Speaking of Jack, there are many other characters inhabiting the island along with the ones I mentioned. They are Hurley, Charlie, Sawyer (Josh Holloway), Kate (Evangeline Lilly), Sun (Yunjin Kim), Jin (Daniel Dae Kim), Shannon (Maggie Grace), Boone (Ian Somerhalder), and Walt (Malcolm David Kelley). While everyone has their moments to shine, these characters all fall somewhere between pretty obnoxious to likeable-but-still-mildly-obnoxious.

Although I don’t quite hold him up there with Sayid and Locke, I think Hurley (Jorge Garcia) is probably another fan-favorite among the legions of LOST followers. He’s the lovably chubby Latino with one of the more unexpected back stories.

And then there’s Charlie (Dominic Monaghan). Fresh off the success of his Lord of the Rings role (Pippin), Monaghan plays a one-hit-wonder rocker-turned-junkie. I just wanted to mention him because he pretty obviously seems to be modeled after one of the Gallagher brothers from Oasis (probably Liam).

A few quick notes on guest stars: It’s cool that Julie Bowen, now a star on Modern Family, got to play a pretty important role in one of the main character’s back stories. I imagine she reprises the role in a handful of episodes throughout the series so I’ll be looking out for those. Also, Michelle Rodriguez gets a bit part in one episode and I seem to remember her being in a lot of LOST  promos, so again, I expect I’ll be seeing more of her in Season Two.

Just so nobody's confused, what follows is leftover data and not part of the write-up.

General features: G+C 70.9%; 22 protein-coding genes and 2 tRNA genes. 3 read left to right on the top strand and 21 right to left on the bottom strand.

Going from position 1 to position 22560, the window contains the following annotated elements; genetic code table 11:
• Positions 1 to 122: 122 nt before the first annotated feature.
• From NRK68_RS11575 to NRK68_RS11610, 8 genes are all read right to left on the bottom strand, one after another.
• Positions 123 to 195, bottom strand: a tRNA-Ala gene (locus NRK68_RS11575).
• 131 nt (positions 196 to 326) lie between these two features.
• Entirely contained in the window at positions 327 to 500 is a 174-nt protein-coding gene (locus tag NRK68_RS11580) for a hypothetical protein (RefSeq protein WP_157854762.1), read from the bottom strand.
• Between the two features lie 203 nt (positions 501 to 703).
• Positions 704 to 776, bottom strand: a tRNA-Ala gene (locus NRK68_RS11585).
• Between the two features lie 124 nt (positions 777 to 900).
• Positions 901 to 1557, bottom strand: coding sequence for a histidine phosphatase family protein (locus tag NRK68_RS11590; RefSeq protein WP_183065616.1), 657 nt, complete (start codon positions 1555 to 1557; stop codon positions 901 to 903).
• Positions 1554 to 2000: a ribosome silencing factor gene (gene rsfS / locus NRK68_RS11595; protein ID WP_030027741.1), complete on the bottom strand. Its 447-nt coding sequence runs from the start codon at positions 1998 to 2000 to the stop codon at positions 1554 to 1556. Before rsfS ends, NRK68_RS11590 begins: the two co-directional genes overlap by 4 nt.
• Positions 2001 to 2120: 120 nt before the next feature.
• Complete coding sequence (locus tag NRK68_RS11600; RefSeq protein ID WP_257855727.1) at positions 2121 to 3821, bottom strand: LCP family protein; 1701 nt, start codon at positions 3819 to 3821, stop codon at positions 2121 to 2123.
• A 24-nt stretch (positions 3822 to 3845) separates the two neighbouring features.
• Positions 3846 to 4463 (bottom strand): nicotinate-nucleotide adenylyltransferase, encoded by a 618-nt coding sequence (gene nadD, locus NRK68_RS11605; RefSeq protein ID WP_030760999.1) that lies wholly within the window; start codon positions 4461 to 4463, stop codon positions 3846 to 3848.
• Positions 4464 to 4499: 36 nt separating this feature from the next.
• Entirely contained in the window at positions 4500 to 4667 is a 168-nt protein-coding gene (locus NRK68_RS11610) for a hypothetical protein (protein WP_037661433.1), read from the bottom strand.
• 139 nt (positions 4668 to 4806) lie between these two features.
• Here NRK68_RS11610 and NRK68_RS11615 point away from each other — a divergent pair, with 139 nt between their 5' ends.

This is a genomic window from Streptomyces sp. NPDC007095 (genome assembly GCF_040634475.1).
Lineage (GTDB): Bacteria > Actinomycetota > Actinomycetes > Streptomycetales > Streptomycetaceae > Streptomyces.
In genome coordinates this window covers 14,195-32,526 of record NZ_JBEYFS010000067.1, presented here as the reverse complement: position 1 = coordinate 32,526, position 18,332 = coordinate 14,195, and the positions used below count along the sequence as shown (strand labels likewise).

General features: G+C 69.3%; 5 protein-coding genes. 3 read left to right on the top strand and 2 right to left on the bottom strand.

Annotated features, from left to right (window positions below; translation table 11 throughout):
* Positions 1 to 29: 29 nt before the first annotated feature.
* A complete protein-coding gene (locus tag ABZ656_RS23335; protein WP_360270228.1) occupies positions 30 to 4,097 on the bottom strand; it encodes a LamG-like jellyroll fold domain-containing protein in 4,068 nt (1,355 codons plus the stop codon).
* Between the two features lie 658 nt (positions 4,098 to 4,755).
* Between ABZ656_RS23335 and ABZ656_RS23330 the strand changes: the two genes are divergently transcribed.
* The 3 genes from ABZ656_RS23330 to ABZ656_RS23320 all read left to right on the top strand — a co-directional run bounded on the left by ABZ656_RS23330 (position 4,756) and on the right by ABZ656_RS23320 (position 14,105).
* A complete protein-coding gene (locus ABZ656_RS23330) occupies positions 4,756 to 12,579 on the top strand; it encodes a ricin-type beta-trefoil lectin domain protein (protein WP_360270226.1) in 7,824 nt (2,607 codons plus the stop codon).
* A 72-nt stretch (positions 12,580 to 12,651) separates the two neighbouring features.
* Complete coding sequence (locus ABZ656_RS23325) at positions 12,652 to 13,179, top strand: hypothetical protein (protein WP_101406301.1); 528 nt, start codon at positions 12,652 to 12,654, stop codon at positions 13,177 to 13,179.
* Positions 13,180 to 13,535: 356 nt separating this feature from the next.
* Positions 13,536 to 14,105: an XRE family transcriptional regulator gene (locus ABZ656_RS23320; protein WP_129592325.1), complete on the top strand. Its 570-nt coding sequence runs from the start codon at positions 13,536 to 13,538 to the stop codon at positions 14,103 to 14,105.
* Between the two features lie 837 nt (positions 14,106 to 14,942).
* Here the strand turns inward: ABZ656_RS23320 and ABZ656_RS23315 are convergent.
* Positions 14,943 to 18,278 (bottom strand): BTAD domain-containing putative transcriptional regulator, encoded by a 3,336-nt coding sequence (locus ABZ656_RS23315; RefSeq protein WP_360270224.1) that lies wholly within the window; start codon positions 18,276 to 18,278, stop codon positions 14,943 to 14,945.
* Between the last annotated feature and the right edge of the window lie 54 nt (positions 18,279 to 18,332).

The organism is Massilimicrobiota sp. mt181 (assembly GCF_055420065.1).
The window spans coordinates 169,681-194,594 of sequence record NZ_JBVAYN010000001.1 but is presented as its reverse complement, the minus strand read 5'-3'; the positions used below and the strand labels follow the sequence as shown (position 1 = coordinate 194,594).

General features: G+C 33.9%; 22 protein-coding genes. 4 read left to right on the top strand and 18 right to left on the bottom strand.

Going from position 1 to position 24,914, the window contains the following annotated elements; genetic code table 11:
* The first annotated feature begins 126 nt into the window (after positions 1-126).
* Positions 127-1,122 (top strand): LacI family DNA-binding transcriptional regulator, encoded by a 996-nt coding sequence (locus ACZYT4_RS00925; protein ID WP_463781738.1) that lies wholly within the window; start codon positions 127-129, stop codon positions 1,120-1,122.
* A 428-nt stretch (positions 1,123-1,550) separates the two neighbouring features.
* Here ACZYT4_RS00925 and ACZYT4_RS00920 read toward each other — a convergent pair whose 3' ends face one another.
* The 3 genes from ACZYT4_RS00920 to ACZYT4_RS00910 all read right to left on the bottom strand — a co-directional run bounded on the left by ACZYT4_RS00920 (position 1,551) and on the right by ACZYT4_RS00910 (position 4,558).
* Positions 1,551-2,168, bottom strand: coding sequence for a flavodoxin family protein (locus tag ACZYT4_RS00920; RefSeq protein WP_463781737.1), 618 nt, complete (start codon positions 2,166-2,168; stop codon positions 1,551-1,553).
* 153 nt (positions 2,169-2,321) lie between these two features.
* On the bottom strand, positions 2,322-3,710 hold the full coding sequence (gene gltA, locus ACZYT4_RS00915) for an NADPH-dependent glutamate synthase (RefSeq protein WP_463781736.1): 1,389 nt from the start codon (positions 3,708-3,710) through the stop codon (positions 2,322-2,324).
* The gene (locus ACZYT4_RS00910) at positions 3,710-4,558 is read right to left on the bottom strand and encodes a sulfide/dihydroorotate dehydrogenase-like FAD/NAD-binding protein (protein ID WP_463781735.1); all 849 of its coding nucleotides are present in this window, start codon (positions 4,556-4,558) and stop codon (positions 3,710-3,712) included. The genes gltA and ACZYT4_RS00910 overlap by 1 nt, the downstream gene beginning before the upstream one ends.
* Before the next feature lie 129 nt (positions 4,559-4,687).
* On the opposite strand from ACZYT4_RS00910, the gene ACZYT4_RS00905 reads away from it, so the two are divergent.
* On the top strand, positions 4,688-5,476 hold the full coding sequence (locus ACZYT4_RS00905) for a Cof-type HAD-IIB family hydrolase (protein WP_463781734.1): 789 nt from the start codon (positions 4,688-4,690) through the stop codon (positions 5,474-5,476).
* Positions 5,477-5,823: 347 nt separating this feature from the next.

On the whole, I think the acting is about average but it’s elevated by great storytelling through characterization and flashbacks. O’Quinn is easily the standout of the cast for me. He just is John Locke and I love the way he delivers his performance.

The story manages to stay ambiguous and compelling throughout the entire first season and there are always a few interesting minor story lines going. Not every subplot is amazing, and it’s possible that the show loses a little forward momentum somewhere between discovering the hatch and the finale. In my opinion, the hatch was introduced an episode or two too early, and a bit too much time goes by before they finally figure out what to do with it. This is but a very minor complaint in truly engaging series.

Twenty-five episodes in, I can plainly see why LOST was such a hit. I think it says a lot about how culturally significant the show was in its prime, that “Oceanic 815,” “4, 8, 15, 16, 23, 42,” “the others,” or “the hatch,” (and probably a few other the buzz-words I haven’t come across yet) are so instantly attributable to LOST.

I remember a lot of fan outrage surrounding LOST somewhere in the middle, so I expect there to be a rough patch in the next few seasons. Fortunately, right now, I’m ready to ride the superior storytelling even through LOST’s darkest days.